But why are the opportunities to improve their lives being denied African-Americans? They’re not. The simple truth is that there are fewer opportunities today for everyone. The Millennials will be the first generation in our history that will not have it as good as, or better than their parents. It will be harder for them to buy a house, educate their children, and to save for retirement. It will be more difficult for those entering the workforce today to improve their lives, then it was for those who grew up during the Great Depression.

“The American Dream,” is vanishing for all Americans. However, it’s hit the African-American community hardest because they were the ones relegated to the periphery of society and therefore, the most vulnerable.

Fifty-years ago, President Lyndon Johnson declared war on poverty. His idea was to provide the disadvantaged in America with the resources needed to improve their lives. It was a noble undertaking that was unfortunately, ill-conceived and negligently implemented. The war on poverty initiated the largest expansion of government in history, creating over 120 programs and bureaucracies intended to fight poverty. However, instead of giving people greater access to the opportunities needed to advance themselves, it has ensnared millions of Americans in a culture of dependence.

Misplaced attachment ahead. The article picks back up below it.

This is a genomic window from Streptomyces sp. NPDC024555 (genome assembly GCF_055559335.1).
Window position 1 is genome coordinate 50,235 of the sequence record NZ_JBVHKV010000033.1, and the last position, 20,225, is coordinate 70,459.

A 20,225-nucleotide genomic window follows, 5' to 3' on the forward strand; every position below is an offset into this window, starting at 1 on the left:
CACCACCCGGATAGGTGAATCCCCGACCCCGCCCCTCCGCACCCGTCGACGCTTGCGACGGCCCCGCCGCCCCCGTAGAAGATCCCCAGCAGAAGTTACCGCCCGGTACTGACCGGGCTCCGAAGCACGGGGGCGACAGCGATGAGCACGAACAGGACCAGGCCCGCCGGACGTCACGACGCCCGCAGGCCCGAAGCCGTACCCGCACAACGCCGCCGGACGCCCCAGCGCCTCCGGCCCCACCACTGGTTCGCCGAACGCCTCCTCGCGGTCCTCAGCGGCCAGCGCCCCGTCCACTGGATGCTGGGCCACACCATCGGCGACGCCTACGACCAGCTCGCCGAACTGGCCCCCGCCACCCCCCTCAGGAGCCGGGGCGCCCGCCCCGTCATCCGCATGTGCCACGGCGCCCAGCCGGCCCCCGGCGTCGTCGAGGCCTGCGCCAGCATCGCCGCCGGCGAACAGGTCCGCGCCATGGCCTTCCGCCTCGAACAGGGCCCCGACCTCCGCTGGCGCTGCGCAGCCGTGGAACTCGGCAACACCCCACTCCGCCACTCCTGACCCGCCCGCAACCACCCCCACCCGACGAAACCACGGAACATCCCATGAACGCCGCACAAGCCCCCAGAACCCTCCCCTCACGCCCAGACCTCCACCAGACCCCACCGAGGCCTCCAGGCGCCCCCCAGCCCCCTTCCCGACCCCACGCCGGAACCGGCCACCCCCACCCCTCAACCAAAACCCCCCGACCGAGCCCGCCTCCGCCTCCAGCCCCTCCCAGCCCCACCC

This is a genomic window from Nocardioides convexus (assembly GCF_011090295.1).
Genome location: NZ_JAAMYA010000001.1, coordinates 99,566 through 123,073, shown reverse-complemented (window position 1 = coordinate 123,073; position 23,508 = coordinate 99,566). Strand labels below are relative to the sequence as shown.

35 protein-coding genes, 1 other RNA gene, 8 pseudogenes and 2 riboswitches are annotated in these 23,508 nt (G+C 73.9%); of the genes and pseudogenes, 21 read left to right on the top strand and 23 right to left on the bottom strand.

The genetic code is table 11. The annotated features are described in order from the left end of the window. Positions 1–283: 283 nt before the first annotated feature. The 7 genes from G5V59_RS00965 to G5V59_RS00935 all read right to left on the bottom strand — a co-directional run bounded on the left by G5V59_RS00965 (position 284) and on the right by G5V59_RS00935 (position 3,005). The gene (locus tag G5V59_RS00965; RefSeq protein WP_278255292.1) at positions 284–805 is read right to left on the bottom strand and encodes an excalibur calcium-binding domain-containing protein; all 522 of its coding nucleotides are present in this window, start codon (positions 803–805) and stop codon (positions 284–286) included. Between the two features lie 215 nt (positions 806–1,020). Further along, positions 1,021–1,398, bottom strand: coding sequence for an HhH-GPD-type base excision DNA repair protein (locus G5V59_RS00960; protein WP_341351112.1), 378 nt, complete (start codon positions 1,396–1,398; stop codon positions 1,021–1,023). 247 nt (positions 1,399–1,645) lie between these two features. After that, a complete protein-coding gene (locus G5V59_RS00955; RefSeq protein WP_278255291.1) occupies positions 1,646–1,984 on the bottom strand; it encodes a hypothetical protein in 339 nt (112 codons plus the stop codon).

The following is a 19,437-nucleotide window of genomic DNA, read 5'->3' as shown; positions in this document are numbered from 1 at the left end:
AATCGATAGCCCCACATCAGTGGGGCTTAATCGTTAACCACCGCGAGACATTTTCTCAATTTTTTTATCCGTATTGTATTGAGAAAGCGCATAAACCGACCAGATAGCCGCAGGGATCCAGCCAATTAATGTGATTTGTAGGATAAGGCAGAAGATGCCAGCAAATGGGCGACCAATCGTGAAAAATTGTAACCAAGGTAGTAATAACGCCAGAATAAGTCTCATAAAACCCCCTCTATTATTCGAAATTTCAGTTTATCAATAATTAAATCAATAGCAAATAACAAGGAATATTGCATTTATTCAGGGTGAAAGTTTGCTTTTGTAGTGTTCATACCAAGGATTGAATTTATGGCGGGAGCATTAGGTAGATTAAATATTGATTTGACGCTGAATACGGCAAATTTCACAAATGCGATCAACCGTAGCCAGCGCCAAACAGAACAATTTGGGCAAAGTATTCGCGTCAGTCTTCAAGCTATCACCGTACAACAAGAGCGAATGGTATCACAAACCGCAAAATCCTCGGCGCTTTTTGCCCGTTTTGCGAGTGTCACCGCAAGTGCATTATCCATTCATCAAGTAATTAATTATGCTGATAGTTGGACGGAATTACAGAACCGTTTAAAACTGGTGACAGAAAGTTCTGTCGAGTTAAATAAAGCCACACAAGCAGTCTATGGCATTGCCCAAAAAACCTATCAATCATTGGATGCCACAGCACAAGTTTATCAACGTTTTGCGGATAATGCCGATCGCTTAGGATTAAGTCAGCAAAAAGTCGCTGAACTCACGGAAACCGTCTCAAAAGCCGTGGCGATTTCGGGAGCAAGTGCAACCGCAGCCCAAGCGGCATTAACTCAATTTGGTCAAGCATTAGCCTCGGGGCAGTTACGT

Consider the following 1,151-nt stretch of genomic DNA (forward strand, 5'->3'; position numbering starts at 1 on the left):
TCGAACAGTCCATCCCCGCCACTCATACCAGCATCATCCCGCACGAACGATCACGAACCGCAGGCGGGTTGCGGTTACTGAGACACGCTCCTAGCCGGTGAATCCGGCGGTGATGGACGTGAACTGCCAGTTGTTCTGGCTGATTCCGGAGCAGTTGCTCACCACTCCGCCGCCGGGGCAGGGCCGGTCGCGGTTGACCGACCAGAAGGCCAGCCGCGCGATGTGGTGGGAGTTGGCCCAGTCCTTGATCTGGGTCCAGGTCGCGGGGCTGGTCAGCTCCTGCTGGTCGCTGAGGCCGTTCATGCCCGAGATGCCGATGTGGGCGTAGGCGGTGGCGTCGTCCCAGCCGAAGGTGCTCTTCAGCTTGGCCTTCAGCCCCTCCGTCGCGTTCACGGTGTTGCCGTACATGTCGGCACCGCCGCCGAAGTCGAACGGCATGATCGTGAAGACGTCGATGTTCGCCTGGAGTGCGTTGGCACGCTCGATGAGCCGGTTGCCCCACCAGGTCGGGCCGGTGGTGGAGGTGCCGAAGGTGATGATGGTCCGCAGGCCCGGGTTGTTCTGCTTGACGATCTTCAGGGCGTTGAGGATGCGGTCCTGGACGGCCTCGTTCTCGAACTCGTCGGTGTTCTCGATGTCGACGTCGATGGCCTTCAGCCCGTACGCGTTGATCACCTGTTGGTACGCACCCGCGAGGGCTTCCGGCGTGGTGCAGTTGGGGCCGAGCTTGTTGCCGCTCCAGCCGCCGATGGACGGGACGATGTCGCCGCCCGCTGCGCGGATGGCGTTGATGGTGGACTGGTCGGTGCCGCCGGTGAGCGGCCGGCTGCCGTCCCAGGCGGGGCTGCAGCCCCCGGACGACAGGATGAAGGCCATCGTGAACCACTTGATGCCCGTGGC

Social Scientists have shown that there is a direct correlation between welfare spending and out-of-wedlock births. An increase in welfare spending causes an increase in the number of out-of-wedlock births. The single biggest indicator that a child will grow up in poverty, drop out of school, become involved with drugs, crime and violence, and have almost no opportunity to improve their lot in life, isn’t race or ethnicity. It’s being born out-of-wedlock, and today 75% of all African-American children are born out-of-wedlock.

It may have been well intentioned, but the war on poverty has been a colossal disaster. All it’s succeeded in doing is creating a big government that is dependent upon dependent people. It has destroyed the nuclear family and pushed the African-American community into a never-ending cycle of dependency and despair.

Liberty creates the opportunity individuals need to improve their lives. However, liberty is a zero-sum proposition. The more power the government has, the less liberty the people have. The less liberty the people have, the fewer opportunities, they have to improve their lives. An individual’s opportunity to improve their life decreases, as their dependence upon the state increases. The more dependent upon government we become, the less free we are, and the less free we are, the worse our lives become.

If Colin Kaepernick wants to kneel down during the National Anthem to protest the injustices going on in America, he needs to do it while he still has the opportunity.